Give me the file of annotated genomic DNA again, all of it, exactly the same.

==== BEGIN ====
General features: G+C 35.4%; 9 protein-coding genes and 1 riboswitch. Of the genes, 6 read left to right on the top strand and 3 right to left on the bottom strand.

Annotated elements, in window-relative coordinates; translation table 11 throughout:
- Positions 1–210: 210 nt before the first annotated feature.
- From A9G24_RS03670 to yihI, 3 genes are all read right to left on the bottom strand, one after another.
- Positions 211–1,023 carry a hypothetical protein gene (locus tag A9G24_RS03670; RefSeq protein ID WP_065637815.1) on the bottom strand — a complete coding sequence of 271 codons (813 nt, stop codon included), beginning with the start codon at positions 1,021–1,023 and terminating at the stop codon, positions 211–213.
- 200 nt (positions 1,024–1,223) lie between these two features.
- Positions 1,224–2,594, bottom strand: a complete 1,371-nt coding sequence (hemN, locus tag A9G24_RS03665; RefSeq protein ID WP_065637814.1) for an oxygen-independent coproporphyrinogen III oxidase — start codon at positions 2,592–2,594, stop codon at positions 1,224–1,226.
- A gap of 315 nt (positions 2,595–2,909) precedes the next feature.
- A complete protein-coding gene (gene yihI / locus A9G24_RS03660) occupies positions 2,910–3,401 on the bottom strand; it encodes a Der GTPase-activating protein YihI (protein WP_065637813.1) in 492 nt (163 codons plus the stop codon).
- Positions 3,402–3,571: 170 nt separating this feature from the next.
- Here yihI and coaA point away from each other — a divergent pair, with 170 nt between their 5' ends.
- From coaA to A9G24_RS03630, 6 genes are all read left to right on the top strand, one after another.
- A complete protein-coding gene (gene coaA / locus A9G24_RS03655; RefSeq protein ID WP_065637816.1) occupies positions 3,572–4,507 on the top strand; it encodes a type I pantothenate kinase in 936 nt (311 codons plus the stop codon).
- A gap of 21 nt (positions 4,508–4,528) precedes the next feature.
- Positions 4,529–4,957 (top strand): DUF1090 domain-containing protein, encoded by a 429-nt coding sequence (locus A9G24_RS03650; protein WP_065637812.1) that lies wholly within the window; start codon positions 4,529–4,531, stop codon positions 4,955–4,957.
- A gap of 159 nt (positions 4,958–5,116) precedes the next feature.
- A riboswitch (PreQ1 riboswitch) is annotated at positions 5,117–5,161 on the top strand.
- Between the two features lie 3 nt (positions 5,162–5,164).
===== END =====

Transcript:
General features: G+C 35.4%; 9 protein-coding genes and 1 riboswitch. Of the genes, 6 read left to right on the top strand and 3 right to left on the bottom strand.

Annotated elements, in window-relative coordinates; translation table 11 throughout:
- Positions 1–210: 210 nt before the first annotated feature.
- From A9G24_RS03670 to yihI, 3 genes are all read right to left on the bottom strand, one after another.
- Positions 211–1,023 carry a hypothetical protein gene (locus tag A9G24_RS03670; RefSeq protein ID WP_065637815.1) on the bottom strand — a complete coding sequence of 271 codons (813 nt, stop codon included), beginning with the start codon at positions 1,021–1,023 and terminating at the stop codon, positions 211–213.
- 200 nt (positions 1,024–1,223) lie between these two features.
- Positions 1,224–2,594, bottom strand: a complete 1,371-nt coding sequence (hemN, locus tag A9G24_RS03665; RefSeq protein ID WP_065637814.1) for an oxygen-independent coproporphyrinogen III oxidase — start codon at positions 2,592–2,594, stop codon at positions 1,224–1,226.
- A gap of 315 nt (positions 2,595–2,909) precedes the next feature.
- A complete protein-coding gene (gene yihI / locus A9G24_RS03660) occupies positions 2,910–3,401 on the bottom strand; it encodes a Der GTPase-activating protein YihI (protein WP_065637813.1) in 492 nt (163 codons plus the stop codon).
- Positions 3,402–3,571: 170 nt separating this feature from the next.
- Here yihI and coaA point away from each other — a divergent pair, with 170 nt between their 5' ends.
- From coaA to A9G24_RS03630, 6 genes are all read left to right on the top strand, one after another.
- A complete protein-coding gene (gene coaA / locus A9G24_RS03655; RefSeq protein ID WP_065637816.1) occupies positions 3,572–4,507 on the top strand; it encodes a type I pantothenate kinase in 936 nt (311 codons plus the stop codon).
- A gap of 21 nt (positions 4,508–4,528) precedes the next feature.
- Positions 4,529–4,957 (top strand): DUF1090 domain-containing protein, encoded by a 429-nt coding sequence (locus A9G24_RS03650; protein WP_065637812.1) that lies wholly within the window; start codon positions 4,529–4,531, stop codon positions 4,955–4,957.
- A gap of 159 nt (positions 4,958–5,116) precedes the next feature.
- A riboswitch (PreQ1 riboswitch) is annotated at positions 5,117–5,161 on the top strand.
- Between the two features lie 3 nt (positions 5,162–5,164).